Mort Gould has an unusual mystery on his hands: The case of the diaper dumper.
Gould, who works for the county’s Solid Waste Department, handles litter control all the time, but he doesn’t often see dumping quite like what happened starting in March 2010. Someone dumped nearly two tons of dirty diapers, all the same type and all in the same white garbage bags, at the end of Value Parkway east of Elma near a gate on Port Blakely Co. property. The bags apparently were dumped in two trips within a few weeks of each other.
“The bags were totally full and very heavy,” Gould said.
Then, nothing until November 2012 when there were two more dumping trips, same bags, same diaper type. Then again in January of this year, about another half-ton.
Gould talked with day cares and foster homes, trying to uncover who might have so many diapers to unload.
“It’s interesting because one of the things I learned talking to people at day cares is that the parents supply their own diapers, so you’re going to have several different brands and colors. These were all the same brand,” Gould said.
But, he said, the dumping didn’t go on as long as a child would be in diapers.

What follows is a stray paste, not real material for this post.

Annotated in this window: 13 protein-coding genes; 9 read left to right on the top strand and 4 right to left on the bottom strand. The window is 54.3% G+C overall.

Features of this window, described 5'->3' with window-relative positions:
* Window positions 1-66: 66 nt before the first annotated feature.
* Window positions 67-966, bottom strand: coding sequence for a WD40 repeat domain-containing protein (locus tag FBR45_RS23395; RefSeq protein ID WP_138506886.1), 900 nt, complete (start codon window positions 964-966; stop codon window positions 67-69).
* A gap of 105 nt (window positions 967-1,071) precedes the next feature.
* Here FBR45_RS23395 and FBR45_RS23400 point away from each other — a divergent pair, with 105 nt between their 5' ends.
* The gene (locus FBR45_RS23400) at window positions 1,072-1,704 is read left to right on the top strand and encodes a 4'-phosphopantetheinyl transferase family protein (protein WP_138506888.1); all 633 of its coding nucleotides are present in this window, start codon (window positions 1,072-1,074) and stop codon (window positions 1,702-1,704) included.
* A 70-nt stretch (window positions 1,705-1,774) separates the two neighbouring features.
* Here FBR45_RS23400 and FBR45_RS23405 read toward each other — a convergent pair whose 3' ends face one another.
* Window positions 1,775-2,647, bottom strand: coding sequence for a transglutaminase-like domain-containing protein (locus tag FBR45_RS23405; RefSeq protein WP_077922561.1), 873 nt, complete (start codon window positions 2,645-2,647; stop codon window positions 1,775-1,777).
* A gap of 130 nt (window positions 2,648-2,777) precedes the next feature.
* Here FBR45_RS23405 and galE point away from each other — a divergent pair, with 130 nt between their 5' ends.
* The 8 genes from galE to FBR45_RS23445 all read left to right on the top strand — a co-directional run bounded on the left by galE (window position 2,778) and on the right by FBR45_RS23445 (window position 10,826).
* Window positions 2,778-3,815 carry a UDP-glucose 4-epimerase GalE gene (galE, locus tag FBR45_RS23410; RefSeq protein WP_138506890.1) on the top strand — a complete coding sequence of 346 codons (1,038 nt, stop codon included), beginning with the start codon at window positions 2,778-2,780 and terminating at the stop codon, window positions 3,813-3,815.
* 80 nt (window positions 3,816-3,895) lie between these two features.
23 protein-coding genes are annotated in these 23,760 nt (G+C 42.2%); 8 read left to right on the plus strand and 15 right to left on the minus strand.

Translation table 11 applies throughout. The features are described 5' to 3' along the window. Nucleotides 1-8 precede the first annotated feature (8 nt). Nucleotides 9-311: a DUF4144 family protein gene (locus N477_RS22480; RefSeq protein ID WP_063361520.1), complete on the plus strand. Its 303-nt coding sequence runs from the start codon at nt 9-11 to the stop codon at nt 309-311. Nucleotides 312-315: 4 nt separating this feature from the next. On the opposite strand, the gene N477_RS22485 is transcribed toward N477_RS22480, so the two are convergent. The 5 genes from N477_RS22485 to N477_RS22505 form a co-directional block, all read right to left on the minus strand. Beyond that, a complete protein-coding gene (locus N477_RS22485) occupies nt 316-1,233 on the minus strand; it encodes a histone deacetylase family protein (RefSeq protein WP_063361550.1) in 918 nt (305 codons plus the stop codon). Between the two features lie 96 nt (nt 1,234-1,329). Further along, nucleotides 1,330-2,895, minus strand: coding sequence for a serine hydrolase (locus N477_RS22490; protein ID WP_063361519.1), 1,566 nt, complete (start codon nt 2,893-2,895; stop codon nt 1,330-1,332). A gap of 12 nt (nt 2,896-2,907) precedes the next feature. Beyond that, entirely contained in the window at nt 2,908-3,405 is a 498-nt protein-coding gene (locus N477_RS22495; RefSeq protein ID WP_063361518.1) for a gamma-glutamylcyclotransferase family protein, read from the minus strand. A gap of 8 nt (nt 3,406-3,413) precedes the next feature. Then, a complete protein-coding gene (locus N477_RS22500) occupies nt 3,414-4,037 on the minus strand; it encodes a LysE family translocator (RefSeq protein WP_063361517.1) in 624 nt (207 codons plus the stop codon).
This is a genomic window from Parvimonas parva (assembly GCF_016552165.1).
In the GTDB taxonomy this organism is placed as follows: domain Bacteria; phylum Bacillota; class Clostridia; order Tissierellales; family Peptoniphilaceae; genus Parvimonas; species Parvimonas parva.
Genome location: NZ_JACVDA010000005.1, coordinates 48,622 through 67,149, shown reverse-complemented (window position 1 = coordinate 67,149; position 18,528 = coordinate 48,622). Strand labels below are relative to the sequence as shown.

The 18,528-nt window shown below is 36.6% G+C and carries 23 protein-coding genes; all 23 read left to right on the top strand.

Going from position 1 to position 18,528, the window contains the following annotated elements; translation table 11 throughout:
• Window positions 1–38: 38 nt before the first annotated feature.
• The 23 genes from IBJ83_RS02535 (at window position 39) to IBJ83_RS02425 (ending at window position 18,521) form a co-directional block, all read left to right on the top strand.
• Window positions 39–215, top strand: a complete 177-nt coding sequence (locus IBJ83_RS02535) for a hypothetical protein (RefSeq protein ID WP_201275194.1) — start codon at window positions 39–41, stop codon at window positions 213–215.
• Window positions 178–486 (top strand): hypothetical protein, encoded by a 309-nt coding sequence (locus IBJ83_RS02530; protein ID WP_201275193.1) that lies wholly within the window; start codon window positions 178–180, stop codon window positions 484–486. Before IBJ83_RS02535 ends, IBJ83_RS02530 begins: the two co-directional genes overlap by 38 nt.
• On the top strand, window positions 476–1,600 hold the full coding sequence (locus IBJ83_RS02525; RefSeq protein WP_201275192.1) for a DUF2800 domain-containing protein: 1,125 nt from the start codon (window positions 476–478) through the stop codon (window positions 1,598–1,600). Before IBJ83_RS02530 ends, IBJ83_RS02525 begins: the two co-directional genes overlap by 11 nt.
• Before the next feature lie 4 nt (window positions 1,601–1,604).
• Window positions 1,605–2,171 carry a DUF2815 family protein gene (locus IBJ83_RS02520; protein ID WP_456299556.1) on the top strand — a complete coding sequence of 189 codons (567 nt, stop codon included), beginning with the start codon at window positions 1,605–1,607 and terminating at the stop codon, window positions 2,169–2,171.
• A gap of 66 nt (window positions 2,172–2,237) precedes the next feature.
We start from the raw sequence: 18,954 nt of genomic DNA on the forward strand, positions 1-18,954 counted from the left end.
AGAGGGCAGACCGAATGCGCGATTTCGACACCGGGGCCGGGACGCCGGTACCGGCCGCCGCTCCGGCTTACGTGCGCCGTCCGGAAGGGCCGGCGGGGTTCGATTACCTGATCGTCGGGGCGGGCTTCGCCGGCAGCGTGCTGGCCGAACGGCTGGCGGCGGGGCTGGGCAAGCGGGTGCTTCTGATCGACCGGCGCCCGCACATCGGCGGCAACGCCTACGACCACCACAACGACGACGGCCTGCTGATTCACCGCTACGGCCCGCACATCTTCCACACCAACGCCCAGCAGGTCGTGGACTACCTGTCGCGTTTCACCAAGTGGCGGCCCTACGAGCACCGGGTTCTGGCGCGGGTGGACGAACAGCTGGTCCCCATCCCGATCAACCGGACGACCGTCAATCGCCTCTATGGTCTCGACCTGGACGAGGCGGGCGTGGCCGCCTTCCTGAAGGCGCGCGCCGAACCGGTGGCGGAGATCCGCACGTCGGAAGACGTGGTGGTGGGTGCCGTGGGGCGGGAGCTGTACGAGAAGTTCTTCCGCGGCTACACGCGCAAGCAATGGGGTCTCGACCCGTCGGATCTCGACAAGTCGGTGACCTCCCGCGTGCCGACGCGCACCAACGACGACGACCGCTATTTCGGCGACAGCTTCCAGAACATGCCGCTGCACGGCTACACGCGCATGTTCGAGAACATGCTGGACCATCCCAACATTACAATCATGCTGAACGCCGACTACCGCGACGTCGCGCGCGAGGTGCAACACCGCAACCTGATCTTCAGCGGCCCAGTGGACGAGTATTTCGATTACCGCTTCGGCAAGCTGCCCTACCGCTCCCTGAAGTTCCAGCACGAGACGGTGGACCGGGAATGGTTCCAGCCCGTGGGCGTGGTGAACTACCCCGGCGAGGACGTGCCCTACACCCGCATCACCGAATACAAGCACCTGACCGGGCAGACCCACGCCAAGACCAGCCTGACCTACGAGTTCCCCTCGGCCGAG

“What do they do with the rest of them? What are they doing with them now?” he wondered.
During the January incident, the dumpers were very nearly caught on camera. Early that same morning, because of a functionality issue, Port Blakely employees removed a camera set up to catch the culprits. A new batch of bags was spotted just hours later.
“So we just missed them. And it was a nice clear sunny day, so we would have gotten some nice clear pictures of them doing it,” Gould said. “It kind of ruined my whole month.”
It wasn’t just diapers in that spot: In December 2012, someone dumped a deer carcass in that same place, and in April of this year, a pot-bellied pig.
“To my way of thinking, this is not a road that you would pick to dump your trash on unless you were familiar with the area,” Gould said. “I’m hoping that it will sound familiar and they’ll call me up and let me know who it might be.”
If caught, the litterbugs would likely face a gross misdemeanor littering charge with a fine of about $250-300, Gould said. Anyone with information can call Solid Waste at 249-4222.